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when he smiles, — which assures me that his heart is good. He tells strange stories of himself. horrific

so that they harrow one up; while with his emphatic, but unmodulated, voice, his simple, yet strong language, he portrays the most frightful situations. Then, all these adventures took place between the ages of thirteen and twenty. I believe them now I see the man; and, tired with the every-day sleepiness of human intercourse, I am glad to meet with one who, among other valuable qualities, has the rare merit of interesting my imagination.”

And, in a letter addressed to Mrs. Gisborne on the 9th of February, Mrs. Shelley says :—“Trelawny [is] a

] kind of half-Arab Englishman, whose life has been as changeful as that of Anastasius, and who recounts the adventures of his youth as eloquently and well as the imagined Greek. He is clever; for his moral qualities, I am yet in the dark. He is a strange web, which I am endeavoring to unravel. I would fain learn if generosity is united to impetuousness, nobility of spirit to his assumption of singularity and independence. He is six feet high; raven black hair which curls thickly and shortly like a Moor's; dark gray, expressive eyes; overhanging brows; upturned lips, and a smile which expresses goodnature and kind-heartedness. His voice is monotonous, yet emphatic; and his language, as he relates the events of his life, energetic and simple. Whether the tale be one of blood and horror, or of irresistible comedy, his company is delightful, for he excites me to think, and, if any evil share the intercourse, that time will unveil.”

It was not many months before the writer had a terrible means of judging the sterling worth and kindness of her new friend's character.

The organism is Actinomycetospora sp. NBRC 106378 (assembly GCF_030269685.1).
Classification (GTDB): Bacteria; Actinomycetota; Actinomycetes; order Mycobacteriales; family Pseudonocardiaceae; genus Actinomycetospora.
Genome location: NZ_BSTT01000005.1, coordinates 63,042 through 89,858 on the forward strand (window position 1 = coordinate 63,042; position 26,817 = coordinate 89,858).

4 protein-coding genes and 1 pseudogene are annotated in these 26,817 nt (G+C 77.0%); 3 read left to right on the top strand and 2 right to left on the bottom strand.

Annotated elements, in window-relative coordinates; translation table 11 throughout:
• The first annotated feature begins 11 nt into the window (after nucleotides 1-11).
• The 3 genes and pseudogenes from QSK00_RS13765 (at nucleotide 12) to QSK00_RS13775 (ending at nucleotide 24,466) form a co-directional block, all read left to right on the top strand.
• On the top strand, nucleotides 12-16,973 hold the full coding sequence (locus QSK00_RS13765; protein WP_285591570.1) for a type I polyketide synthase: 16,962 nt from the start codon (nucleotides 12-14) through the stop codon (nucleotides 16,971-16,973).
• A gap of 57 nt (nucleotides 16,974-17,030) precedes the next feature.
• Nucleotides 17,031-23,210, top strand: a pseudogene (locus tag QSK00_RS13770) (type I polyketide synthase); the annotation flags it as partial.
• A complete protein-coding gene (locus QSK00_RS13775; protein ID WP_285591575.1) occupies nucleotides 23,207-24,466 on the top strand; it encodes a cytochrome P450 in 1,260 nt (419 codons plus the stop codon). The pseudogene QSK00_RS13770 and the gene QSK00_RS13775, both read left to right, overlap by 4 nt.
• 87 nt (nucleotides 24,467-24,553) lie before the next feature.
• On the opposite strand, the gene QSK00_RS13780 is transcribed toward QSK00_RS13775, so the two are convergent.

The fatal project of the boat was suggested by Mr. Trelawny very early in the year; and, on the 15th of January, as recorded in Williams's journal, the former gentleman brought with him the model of an American schooner, after which design it was proposed that a craft thirty feet long should be built. It appears, however, that ultimately a design to which Williams had taken a fancy was adopted. Mr. Trelawny at once wrote to Captain Roberts, a nautical friend, at Genoa, to commence the work directly. Shelley and Williams were to be the joint proprietors of this boat, which, when completed, was called the “Don Juan.”

On the passage in Williams's diary recording the discussion of the details of the project, Mrs. Shelley has written this note : Thus, on that night — one of gayety and thoughtless

Jane's * and my miserable destiny was decided. We then said, laughing, to each other: “Our husbands decide without asking our consent, or having our concurrence; for, to tell you the truth, I hate this boat, though I say nothing. Said Jane, 'So do I; but speaking would be useless, and only spoil their pleasure.' How well I remember that night! How short-sighted we are !

And now that its anniversary is come and gone, methinks I cannot be the wretch I too truly am."

A mysterious intimation of the great calamity that was





* Mrs. Williams.

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fast approaching seems to have hung like a cloud over the spirits of Mrs. Shelley at this time. She records in her diary that, on the evening of February 7th, she went to a ball; and this gives rise to some singular reflections. “During a long, long evening in mixed society," she writes, “ how often do one's sensations change; and, swift as the west wind drives the shadows of clouds across the sunny hills or the waving corn, so swift do sentiments pass, painting, yet not disfiguring the serenity of the mind. It is then that life seems to weigh itself, and hosts of memories and imaginations, thrown into one scale, make the other kick the beam. You remember what you have felt, what you have dreamt; yet you dwell on the shadowy side, and lost hopes and death (such as you have seen it) seem to cover all things with a funeral pall. The time that was, is, and will be, presses upon you, and, standing the centre of a moving circle, you 'slide giddily as the world reels.'* You look to Heaven, and would demand of the everlasting stars, that the thoughts and passions which are your life may be as ever-living as they. You would demand of the blue Empyrean that your mind might be as clear as it, and that the tears which gather in your eyes might be the shower that would drain from its profoundest depths the springs of weakness and sorrow. But a thousand swift, consuming lights supply the place of the eternal ones of Heaven. The enthusiast suppresses her tears, crushes her opening thoughts, and — all is changed. Some word, some look,